In the lawsuit filed in a Virginia federal court on Thursday, British American alleges that certain features of IQOS, a smoking device made by Philip Morris and distributed in the U.S. by Altria, infringe on its patents. British American makes a similar product called Glo, which, like IQOS, heats tobacco rather than burning it.
British American says it has also filed a similar complaint with the International Trade Commission.
In a statement quoted by The Wall Street Journal, British American said "[g]iven the significant investment we have made in developing our products, we simply cannot allow competitors to use our patented innovations and technology in their devices without a license."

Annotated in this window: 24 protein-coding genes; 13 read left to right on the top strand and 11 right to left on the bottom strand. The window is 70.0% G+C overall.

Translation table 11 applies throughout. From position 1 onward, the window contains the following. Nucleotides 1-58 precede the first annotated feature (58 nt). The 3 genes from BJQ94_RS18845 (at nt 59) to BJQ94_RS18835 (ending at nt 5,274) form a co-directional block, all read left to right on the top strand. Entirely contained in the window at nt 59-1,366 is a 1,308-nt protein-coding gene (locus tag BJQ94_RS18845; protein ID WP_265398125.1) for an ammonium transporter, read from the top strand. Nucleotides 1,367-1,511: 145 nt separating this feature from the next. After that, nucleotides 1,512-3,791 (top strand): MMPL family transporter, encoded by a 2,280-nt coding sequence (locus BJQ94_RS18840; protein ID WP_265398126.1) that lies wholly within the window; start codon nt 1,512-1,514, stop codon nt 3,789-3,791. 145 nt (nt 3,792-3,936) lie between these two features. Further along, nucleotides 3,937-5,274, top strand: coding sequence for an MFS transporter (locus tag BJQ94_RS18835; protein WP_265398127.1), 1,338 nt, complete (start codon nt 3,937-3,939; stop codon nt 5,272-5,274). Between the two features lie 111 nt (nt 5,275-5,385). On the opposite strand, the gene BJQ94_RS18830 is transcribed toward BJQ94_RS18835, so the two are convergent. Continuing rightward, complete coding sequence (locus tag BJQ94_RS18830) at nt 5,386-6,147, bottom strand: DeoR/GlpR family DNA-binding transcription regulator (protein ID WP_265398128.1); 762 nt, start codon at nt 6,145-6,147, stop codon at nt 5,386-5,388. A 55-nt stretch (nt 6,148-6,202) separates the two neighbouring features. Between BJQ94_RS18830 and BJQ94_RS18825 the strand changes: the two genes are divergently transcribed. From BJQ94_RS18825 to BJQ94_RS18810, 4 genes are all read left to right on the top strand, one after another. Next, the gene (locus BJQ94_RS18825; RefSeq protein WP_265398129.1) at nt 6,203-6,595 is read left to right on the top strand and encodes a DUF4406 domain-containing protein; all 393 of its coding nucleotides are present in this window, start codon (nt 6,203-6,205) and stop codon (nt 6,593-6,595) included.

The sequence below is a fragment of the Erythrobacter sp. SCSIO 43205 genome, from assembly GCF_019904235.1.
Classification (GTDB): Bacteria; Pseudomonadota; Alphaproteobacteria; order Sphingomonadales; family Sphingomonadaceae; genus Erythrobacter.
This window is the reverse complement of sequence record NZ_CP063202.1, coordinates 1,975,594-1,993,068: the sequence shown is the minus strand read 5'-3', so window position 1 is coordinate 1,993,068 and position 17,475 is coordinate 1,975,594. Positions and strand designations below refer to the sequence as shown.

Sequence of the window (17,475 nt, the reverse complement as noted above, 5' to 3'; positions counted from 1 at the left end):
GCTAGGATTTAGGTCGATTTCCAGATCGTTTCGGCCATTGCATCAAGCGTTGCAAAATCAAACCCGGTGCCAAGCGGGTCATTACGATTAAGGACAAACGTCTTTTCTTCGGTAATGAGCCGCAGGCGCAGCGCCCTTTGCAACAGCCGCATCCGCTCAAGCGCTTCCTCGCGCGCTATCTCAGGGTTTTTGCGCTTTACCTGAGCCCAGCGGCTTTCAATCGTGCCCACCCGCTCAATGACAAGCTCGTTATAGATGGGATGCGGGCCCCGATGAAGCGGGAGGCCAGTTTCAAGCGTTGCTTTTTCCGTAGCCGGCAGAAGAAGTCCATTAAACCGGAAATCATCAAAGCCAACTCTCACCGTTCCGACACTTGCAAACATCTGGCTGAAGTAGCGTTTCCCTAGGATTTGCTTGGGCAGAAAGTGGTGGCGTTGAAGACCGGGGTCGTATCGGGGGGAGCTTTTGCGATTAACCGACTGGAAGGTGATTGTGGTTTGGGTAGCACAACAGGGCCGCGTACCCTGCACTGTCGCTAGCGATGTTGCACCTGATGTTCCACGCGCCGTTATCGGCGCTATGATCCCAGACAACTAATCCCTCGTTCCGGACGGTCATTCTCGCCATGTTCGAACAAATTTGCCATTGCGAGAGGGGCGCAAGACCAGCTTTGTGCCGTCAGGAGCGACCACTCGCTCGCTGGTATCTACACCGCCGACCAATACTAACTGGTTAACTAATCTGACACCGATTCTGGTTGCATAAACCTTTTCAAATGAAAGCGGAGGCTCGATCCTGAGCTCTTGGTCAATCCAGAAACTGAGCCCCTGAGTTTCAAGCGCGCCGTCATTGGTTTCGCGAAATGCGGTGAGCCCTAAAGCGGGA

Altria and Philip Morris have both pledged to "vigorously" defend themselves.
The latter tobacco company is already at odds with British American over alternative consumption devices. In 2018, Philip Morris brought a lawsuit in Japan alleging that Glo is, in fact, the product that has infringed on certain patents covering IQOS technologies. The resolution of that legal action is still pending.
The stakes are high with alternative smoking devices such as Glo and IQOS. Cigarette sales volumes have been notably on the decline, and theoretically healthier alternatives could make up for the declines. IQOS was introduced to the U.S. last October, and so far is the only tobacco heating product on the market.
On Thursday, BAT, Altria, and Philip Morris stocks all rose, by 2.8%, 1.9%, and 0.9%, respectively. They were helped by a stock market that also moved higher on the day, buoyed by positive investor sentiment about consumer goods stocks.